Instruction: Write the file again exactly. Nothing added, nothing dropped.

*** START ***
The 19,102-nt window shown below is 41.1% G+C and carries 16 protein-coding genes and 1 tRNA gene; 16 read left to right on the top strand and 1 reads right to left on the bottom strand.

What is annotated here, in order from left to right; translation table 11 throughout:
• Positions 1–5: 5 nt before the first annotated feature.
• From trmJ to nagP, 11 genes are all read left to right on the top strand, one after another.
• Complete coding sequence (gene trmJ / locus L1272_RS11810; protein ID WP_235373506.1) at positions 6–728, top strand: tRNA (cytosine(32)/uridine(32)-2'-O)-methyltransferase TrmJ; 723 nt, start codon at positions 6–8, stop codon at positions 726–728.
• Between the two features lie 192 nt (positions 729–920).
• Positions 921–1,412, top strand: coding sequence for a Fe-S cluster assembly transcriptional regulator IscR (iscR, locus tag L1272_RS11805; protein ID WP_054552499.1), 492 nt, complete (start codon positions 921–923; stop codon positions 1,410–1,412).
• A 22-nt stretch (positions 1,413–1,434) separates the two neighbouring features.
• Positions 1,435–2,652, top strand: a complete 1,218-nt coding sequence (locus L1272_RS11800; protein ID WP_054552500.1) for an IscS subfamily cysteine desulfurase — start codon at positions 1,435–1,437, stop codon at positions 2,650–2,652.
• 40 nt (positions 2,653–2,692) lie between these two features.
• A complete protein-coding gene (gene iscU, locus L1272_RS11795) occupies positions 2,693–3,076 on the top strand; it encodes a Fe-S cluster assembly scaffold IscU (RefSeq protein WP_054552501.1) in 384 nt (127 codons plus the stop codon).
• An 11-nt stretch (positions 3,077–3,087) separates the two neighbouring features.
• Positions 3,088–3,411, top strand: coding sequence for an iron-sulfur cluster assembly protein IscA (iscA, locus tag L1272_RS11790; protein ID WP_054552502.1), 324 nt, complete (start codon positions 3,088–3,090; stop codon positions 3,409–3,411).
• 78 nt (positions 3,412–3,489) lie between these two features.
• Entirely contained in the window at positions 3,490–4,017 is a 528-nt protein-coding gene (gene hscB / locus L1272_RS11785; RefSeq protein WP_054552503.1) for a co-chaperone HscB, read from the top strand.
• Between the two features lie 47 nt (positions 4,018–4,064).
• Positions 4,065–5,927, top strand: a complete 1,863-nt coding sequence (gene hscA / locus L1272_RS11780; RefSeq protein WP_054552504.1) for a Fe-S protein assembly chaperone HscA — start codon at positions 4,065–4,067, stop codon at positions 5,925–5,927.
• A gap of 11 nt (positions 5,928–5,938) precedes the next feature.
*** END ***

The 19,102-nt window shown below is 41.1% G+C and carries 16 protein-coding genes and 1 tRNA gene; 16 read left to right on the top strand and 1 reads right to left on the bottom strand.

What is annotated here, in order from left to right; translation table 11 throughout:
• Positions 1–5: 5 nt before the first annotated feature.
• From trmJ to nagP, 11 genes are all read left to right on the top strand, one after another.
• Complete coding sequence (gene trmJ / locus L1272_RS11810; protein ID WP_235373506.1) at positions 6–728, top strand: tRNA (cytosine(32)/uridine(32)-2'-O)-methyltransferase TrmJ; 723 nt, start codon at positions 6–8, stop codon at positions 726–728.
• Between the two features lie 192 nt (positions 729–920).
• Positions 921–1,412, top strand: coding sequence for a Fe-S cluster assembly transcriptional regulator IscR (iscR, locus tag L1272_RS11805; protein ID WP_054552499.1), 492 nt, complete (start codon positions 921–923; stop codon positions 1,410–1,412).
• A 22-nt stretch (positions 1,413–1,434) separates the two neighbouring features.
• Positions 1,435–2,652, top strand: a complete 1,218-nt coding sequence (locus L1272_RS11800; protein ID WP_054552500.1) for an IscS subfamily cysteine desulfurase — start codon at positions 1,435–1,437, stop codon at positions 2,650–2,652.
• 40 nt (positions 2,653–2,692) lie between these two features.
• A complete protein-coding gene (gene iscU, locus L1272_RS11795) occupies positions 2,693–3,076 on the top strand; it encodes a Fe-S cluster assembly scaffold IscU (RefSeq protein WP_054552501.1) in 384 nt (127 codons plus the stop codon).
• An 11-nt stretch (positions 3,077–3,087) separates the two neighbouring features.
• Positions 3,088–3,411, top strand: coding sequence for an iron-sulfur cluster assembly protein IscA (iscA, locus tag L1272_RS11790; protein ID WP_054552502.1), 324 nt, complete (start codon positions 3,088–3,090; stop codon positions 3,409–3,411).
• 78 nt (positions 3,412–3,489) lie between these two features.
• Entirely contained in the window at positions 3,490–4,017 is a 528-nt protein-coding gene (gene hscB / locus L1272_RS11785; RefSeq protein WP_054552503.1) for a co-chaperone HscB, read from the top strand.
• Between the two features lie 47 nt (positions 4,018–4,064).
• Positions 4,065–5,927, top strand: a complete 1,863-nt coding sequence (gene hscA / locus L1272_RS11780; RefSeq protein WP_054552504.1) for a Fe-S protein assembly chaperone HscA — start codon at positions 4,065–4,067, stop codon at positions 5,925–5,927.
• A gap of 11 nt (positions 5,928–5,938) precedes the next feature.